Slightly less strenuous but no less fun would be a nature walk, a fishing trip or a visit to a nearby buffalo herd where you can view the animals, hear of their historical importance, and top off the educational experience with with a bison burger. Or visit the Old Mission at Cataldo, the oldest standing building in Idaho, built by Coeur d’Alene tribal members. The mission’s ceiling, rubbed with huckleberry juice during construction, carries a purple hue. It was finished in 1853, 37 years before Idaho became a state.

The Coeur d’Alene Resort and Casino are central to tourism, but Circling Raven Golf Course also plays a major role. Circling Raven Golf Course was named for a long-ago spiritual leader of the same name. This mythical figure was able to talk with the raven, who predicted that Catholic priests, in their black robes, would arrive and forever change the way of life for the Schitsu’umsh people, the indigenous name for the Coeur d’Alene Tribe. The golf course has received many awards from the day it opened and has made several golfing magazines’ Top 100 lists since opening in 2008. It has now received a Gold Medal ranking on Trip Advisor. Other awards include Merchandiser of the Year for their clubhouse from the PGA of America and Best Resort Golf Shop in America.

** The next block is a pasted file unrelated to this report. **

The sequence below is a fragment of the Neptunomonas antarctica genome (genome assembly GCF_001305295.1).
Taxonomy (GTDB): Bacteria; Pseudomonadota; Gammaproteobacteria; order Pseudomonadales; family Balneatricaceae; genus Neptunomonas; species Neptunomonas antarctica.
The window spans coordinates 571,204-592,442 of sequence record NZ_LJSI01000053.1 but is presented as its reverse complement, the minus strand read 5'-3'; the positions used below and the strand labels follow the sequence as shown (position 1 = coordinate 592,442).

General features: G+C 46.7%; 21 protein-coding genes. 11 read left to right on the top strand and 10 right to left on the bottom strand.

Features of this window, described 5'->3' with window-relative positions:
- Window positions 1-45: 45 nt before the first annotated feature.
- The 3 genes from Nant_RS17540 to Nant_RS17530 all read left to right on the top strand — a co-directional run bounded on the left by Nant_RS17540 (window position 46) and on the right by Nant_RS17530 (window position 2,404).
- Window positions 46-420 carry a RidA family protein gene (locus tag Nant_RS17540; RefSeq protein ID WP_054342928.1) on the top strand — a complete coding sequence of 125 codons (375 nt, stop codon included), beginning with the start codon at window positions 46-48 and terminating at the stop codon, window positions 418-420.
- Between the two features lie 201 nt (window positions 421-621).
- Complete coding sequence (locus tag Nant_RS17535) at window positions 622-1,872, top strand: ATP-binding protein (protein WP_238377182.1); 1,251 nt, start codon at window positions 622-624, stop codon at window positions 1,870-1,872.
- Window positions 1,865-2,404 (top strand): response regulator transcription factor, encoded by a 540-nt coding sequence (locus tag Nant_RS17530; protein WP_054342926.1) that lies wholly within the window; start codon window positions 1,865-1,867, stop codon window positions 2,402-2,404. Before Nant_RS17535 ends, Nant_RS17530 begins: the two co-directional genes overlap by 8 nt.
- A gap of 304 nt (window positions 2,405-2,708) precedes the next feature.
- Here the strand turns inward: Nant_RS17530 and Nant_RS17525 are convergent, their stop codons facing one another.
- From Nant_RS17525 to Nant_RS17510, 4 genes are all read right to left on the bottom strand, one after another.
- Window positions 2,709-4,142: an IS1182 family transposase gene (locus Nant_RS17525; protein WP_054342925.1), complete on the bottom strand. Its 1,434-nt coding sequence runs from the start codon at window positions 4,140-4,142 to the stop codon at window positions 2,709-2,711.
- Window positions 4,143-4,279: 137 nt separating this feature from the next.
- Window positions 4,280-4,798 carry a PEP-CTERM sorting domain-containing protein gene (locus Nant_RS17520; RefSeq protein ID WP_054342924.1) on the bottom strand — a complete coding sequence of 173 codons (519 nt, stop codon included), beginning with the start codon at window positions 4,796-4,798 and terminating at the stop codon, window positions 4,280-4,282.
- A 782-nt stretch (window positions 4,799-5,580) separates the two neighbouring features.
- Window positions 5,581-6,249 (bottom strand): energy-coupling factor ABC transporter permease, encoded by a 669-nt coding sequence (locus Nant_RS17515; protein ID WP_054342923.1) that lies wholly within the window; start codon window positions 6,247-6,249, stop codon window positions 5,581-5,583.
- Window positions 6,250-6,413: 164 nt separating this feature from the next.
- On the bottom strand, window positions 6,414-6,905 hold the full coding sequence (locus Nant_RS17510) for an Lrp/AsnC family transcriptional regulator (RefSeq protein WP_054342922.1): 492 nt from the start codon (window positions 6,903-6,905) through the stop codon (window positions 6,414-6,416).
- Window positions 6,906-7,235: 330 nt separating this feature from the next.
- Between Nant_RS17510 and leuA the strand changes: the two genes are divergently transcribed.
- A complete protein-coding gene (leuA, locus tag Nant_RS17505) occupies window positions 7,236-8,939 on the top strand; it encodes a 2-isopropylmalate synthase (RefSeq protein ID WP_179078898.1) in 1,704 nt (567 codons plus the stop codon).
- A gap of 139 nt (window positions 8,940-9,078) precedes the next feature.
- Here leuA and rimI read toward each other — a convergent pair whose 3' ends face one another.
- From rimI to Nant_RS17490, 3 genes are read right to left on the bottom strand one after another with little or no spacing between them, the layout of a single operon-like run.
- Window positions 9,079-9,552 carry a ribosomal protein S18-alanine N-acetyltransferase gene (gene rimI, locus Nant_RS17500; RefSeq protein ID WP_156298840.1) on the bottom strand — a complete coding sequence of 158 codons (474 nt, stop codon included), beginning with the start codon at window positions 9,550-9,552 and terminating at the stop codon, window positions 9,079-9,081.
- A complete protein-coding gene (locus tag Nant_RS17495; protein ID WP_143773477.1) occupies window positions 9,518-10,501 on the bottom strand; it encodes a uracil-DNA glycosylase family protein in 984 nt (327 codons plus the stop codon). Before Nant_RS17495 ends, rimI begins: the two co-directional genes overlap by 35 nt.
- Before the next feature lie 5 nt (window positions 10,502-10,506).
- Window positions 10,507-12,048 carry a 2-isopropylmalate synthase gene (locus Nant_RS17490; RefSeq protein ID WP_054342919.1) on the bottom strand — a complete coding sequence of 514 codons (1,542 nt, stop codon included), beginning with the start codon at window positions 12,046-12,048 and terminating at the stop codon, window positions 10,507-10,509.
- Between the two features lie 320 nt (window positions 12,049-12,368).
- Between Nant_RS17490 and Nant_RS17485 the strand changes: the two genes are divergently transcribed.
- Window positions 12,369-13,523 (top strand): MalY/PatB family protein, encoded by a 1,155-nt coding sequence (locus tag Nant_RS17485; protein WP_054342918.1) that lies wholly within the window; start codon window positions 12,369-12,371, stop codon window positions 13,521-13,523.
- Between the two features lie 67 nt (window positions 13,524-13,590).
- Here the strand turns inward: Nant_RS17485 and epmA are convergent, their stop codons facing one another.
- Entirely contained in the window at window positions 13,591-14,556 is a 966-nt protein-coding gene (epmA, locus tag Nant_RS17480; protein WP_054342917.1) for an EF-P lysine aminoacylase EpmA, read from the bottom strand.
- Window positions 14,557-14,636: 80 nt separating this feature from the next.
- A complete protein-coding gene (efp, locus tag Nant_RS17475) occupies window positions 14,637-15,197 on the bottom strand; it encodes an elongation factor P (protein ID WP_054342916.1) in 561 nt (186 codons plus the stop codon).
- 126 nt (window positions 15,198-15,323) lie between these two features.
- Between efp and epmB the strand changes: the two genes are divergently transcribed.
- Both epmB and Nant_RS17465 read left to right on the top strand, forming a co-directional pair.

“Circling Raven has done a great job displaying the reservation to a visitor in a way the tribe really likes,” said Tom Davidson, the tribe’s director of golf. “It’s kind of a celebration of nature. People experience the land and terrain, and it makes a significant impact when they play the course because it’s much different than most courses, the isolation and serenity. It’s built on a huge footprint you would seldom see elsewhere.”

The 620-acre course includes 110 acres of turf, dwarfing most courses, which tend to be well under 150 acres, he said. Prices usually range from $80 to $95, including carts with the latest in technology.

“When you’re on a fairway you can’t see golfers on other fairways,” he said. “There are no houses in sight. Wildlife sightings are relatively common and can include such animals as elk and bear, cougar, deer and even moose.”

This story was originally published May 22, 2017.